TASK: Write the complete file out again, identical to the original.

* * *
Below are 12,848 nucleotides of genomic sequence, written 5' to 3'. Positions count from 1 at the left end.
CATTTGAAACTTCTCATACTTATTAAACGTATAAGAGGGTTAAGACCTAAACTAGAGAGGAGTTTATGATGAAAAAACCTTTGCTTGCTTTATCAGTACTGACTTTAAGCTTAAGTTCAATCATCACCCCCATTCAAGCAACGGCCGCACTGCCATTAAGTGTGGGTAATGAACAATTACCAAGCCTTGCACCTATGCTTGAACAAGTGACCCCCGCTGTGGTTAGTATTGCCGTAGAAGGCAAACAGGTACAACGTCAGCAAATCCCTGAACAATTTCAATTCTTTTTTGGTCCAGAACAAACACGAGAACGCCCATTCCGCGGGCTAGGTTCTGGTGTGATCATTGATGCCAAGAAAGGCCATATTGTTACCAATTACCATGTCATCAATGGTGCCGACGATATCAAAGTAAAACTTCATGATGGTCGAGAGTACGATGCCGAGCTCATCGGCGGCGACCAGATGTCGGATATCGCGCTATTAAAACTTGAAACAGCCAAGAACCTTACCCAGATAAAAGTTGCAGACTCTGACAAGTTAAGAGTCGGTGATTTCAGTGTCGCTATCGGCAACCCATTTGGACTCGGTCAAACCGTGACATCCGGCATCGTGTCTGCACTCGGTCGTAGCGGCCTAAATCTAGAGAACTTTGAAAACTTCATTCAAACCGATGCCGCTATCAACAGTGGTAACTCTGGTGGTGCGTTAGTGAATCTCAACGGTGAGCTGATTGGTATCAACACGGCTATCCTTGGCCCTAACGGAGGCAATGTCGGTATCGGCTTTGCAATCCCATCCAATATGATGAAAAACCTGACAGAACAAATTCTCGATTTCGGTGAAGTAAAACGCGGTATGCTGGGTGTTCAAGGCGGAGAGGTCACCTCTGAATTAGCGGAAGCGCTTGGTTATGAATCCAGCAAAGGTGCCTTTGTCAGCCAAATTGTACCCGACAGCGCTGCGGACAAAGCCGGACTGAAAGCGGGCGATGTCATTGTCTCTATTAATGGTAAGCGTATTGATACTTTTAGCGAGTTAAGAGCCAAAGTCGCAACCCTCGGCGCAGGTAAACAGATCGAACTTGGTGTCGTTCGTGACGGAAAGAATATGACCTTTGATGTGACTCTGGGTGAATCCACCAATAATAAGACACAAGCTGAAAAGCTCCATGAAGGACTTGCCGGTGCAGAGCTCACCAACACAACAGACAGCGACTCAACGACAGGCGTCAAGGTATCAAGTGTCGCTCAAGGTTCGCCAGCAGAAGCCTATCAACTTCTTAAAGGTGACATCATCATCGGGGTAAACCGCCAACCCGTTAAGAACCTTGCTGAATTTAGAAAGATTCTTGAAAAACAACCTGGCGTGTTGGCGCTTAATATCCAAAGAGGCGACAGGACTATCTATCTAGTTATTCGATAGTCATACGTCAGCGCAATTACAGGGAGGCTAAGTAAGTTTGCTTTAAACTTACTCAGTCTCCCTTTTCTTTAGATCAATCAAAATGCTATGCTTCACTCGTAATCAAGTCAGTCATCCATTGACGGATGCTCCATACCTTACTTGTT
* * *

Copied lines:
Below are 12,848 nucleotides of genomic sequence, written 5' to 3'. Positions count from 1 at the left end.
CATTTGAAACTTCTCATACTTATTAAACGTATAAGAGGGTTAAGACCTAAACTAGAGAGGAGTTTATGATGAAAAAACCTTTGCTTGCTTTATCAGTACTGACTTTAAGCTTAAGTTCAATCATCACCCCCATTCAAGCAACGGCCGCACTGCCATTAAGTGTGGGTAATGAACAATTACCAAGCCTTGCACCTATGCTTGAACAAGTGACCCCCGCTGTGGTTAGTATTGCCGTAGAAGGCAAACAGGTACAACGTCAGCAAATCCCTGAACAATTTCAATTCTTTTTTGGTCCAGAACAAACACGAGAACGCCCATTCCGCGGGCTAGGTTCTGGTGTGATCATTGATGCCAAGAAAGGCCATATTGTTACCAATTACCATGTCATCAATGGTGCCGACGATATCAAAGTAAAACTTCATGATGGTCGAGAGTACGATGCCGAGCTCATCGGCGGCGACCAGATGTCGGATATCGCGCTATTAAAACTTGAAACAGCCAAGAACCTTACCCAGATAAAAGTTGCAGACTCTGACAAGTTAAGAGTCGGTGATTTCAGTGTCGCTATCGGCAACCCATTTGGACTCGGTCAAACCGTGACATCCGGCATCGTGTCTGCACTCGGTCGTAGCGGCCTAAATCTAGAGAACTTTGAAAACTTCATTCAAACCGATGCCGCTATCAACAGTGGTAACTCTGGTGGTGCGTTAGTGAATCTCAACGGTGAGCTGATTGGTATCAACACGGCTATCCTTGGCCCTAACGGAGGCAATGTCGGTATCGGCTTTGCAATCCCATCCAATATGATGAAAAACCTGACAGAACAAATTCTCGATTTCGGTGAAGTAAAACGCGGTATGCTGGGTGTTCAAGGCGGAGAGGTCACCTCTGAATTAGCGGAAGCGCTTGGTTATGAATCCAGCAAAGGTGCCTTTGTCAGCCAAATTGTACCCGACAGCGCTGCGGACAAAGCCGGACTGAAAGCGGGCGATGTCATTGTCTCTATTAATGGTAAGCGTATTGATACTTTTAGCGAGTTAAGAGCCAAAGTCGCAACCCTCGGCGCAGGTAAACAGATCGAACTTGGTGTCGTTCGTGACGGAAAGAATATGACCTTTGATGTGACTCTGGGTGAATCCACCAATAATAAGACACAAGCTGAAAAGCTCCATGAAGGACTTGCCGGTGCAGAGCTCACCAACACAACAGACAGCGACTCAACGACAGGCGTCAAGGTATCAAGTGTCGCTCAAGGTTCGCCAGCAGAAGCCTATCAACTTCTTAAAGGTGACATCATCATCGGGGTAAACCGCCAACCCGTTAAGAACCTTGCTGAATTTAGAAAGATTCTTGAAAAACAACCTGGCGTGTTGGCGCTTAATATCCAAAGAGGCGACAGGACTATCTATCTAGTTATTCGATAGTCATACGTCAGCGCAATTACAGGGAGGCTAAGTAAGTTTGCTTTAAACTTACTCAGTCTCCCTTTTCTTTAGATCAATCAAAATGCTATGCTTCACTCGTAATCAAGTCAGTCATCCATTGACGGATGCTCCATACCTTACTTGTT